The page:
‘In many situations, people make estimates by starting from an initial value that is adjusted to yield the final answer. The initial value, or starting point, may be suggested by the formulation of the problem, or it may be the result of a partial computation. In either case, adjustments are typically insufficient (Slovic & Lichtenstein, 1971). That is, different starting points yield different estimates, which are biased toward the initial values. We call this phenomenon anchoring."

Tversky and Kahneman (1974)

‘Overconfidence and anchoring definitely appear to be part of the explanation underlying post-earnings-announcement drift."

Shefrin (2000)

Anchoring is a cognitive heuristic in which decisions are made based on an initial 'anchor.'

[KaST82] ‘In many situations, people make estimates by starting from an initial value that is adjusted to yield the final answer. The initial value, or starting point, may be suggested by the formulation of the problem, or it may be the result of a partial computation. In either case, adjustments are typically insufficient (Slovic & Lichtenstein, 1971). That is, different starting points yield different estimates, which are based toward the initial values. We call this phenomenon anchoring."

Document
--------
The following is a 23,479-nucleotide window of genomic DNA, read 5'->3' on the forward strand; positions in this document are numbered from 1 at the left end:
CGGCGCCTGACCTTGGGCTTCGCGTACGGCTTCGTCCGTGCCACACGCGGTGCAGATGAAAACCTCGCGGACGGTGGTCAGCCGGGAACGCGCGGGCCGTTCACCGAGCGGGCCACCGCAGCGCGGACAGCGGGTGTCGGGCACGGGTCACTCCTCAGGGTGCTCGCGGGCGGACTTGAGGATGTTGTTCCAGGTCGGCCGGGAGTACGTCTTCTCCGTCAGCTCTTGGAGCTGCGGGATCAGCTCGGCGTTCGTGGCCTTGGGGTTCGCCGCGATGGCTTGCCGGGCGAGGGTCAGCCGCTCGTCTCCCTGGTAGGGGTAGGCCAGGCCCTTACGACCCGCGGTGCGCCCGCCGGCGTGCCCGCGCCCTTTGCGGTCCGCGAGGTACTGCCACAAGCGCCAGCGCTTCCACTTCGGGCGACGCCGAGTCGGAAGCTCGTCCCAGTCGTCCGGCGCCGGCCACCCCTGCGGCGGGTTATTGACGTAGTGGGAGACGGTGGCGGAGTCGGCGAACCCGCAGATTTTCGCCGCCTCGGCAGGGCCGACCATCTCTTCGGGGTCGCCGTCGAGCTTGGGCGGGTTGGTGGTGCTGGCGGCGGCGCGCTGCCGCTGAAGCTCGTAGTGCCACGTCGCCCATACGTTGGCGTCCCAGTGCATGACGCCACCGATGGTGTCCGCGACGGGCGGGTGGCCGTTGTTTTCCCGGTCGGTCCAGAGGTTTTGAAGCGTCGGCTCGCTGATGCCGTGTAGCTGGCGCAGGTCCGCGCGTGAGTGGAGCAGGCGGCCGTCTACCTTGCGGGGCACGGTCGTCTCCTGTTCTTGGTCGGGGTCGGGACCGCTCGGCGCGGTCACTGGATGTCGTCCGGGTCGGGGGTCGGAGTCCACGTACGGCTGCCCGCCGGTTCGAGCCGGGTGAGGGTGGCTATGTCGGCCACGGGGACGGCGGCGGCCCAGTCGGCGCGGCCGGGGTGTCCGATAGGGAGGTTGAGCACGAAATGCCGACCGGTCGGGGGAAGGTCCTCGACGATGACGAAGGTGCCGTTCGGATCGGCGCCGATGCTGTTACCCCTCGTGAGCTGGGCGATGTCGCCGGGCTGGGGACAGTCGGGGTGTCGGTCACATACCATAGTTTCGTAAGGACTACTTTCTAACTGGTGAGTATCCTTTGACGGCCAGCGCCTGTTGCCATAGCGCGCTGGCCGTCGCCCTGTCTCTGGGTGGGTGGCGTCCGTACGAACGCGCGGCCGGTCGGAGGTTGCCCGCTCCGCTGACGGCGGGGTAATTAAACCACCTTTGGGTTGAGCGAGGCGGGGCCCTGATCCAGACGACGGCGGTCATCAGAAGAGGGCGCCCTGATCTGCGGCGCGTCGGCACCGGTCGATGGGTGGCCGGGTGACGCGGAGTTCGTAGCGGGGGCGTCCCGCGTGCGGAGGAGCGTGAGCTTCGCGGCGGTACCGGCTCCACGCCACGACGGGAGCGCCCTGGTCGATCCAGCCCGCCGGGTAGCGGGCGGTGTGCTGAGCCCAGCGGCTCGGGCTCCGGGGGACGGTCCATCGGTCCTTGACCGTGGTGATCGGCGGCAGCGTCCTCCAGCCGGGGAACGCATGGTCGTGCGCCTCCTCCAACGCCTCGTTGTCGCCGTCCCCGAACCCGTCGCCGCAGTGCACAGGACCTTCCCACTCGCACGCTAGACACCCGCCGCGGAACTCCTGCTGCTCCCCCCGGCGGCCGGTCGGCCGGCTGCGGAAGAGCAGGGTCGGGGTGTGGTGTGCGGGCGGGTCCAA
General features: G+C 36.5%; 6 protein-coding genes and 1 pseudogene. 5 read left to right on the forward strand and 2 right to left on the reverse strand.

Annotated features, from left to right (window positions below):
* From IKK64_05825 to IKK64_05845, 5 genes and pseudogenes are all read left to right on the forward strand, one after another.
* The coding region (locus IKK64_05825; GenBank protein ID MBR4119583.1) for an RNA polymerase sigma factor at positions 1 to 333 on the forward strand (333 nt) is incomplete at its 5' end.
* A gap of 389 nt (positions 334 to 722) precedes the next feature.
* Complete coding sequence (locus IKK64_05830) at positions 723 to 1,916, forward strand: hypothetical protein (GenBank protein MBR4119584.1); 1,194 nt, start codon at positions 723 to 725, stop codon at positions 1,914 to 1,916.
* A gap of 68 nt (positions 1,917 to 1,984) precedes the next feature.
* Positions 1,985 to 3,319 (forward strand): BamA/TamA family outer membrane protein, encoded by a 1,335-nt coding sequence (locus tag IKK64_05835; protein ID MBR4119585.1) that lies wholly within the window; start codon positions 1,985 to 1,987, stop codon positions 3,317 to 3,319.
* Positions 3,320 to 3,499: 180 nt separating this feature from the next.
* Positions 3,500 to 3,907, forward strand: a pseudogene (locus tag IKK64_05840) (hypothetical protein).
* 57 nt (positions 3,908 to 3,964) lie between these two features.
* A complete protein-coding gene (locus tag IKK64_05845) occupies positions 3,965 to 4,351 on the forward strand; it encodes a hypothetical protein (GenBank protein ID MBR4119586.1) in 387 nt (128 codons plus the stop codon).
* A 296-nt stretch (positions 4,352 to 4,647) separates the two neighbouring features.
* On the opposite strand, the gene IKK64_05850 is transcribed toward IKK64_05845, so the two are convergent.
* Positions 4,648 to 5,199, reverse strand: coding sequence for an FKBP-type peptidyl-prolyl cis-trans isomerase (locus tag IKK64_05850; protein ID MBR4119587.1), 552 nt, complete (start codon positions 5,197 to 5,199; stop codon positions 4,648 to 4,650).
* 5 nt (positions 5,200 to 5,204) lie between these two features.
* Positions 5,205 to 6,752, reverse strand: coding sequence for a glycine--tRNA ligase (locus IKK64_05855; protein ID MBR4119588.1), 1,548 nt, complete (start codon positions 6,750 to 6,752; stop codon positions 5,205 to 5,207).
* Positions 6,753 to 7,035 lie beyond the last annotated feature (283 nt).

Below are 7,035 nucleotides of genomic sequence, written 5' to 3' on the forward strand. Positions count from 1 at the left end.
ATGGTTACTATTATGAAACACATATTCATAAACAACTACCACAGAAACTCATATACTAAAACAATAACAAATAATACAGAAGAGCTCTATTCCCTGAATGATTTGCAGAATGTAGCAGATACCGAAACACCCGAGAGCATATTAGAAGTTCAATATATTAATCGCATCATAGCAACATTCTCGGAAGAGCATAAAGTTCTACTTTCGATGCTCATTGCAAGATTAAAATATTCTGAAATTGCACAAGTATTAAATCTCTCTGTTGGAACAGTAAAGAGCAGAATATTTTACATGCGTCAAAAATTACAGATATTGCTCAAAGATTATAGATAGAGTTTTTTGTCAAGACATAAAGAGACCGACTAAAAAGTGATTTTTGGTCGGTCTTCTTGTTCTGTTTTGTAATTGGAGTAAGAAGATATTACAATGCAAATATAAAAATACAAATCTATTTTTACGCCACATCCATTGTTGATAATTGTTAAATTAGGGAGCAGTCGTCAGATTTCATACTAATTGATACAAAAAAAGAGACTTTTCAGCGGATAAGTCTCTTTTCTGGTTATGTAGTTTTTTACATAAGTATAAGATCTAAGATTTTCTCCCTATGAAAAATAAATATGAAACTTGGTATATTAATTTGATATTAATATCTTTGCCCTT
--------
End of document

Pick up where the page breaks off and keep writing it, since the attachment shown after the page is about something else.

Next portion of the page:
stability of market

Anchoring - reflects the degree to which the initial judgment about an event or situation prohibits one from deviating from that position regardless of new Information to the contrary

‘In the absence of any solid information, past prices are likely to act as anchors for today's prices.’

‘The stock market has a tendency to under-react to fundamental information -- be it dividend omission, initiation or an earnings report.’

Montier (2002)

Anchoring

Underreact

Bubbles and crashes

Sudden acceleration in the market deterioration

"Psychologists have documented that when people make quantitative estimates, their estimates may be heavily influenced by previous values of the item. For example, it is not an accident that a used car salesman always starts negotiating with a high price and then works down. The salesman is trying to get the consumer anchored on the high price so that when he offers a lower price, the consumer will estimate that the lower price represents a good value. Anchoring can cause investors to underreact to new information."

"It is important to note that different heuristics (anchoring and overconfidence) cause underreaction and the conditions under which investors are vulnerable to these heuristics are different from the conditions that cause investors to be vulnerable to overreaction."

"If the analysts are overconfident and also anchored to their most recent estimate, they may be reluctant to give as much weight as they should to the information in the current earnings announcement and not raise their estimate."

"Again, it is important to note that analysts are unlikely to be vulnerable to the heuristics biases associated with anchoring and overconfidence, except under unusual conditions."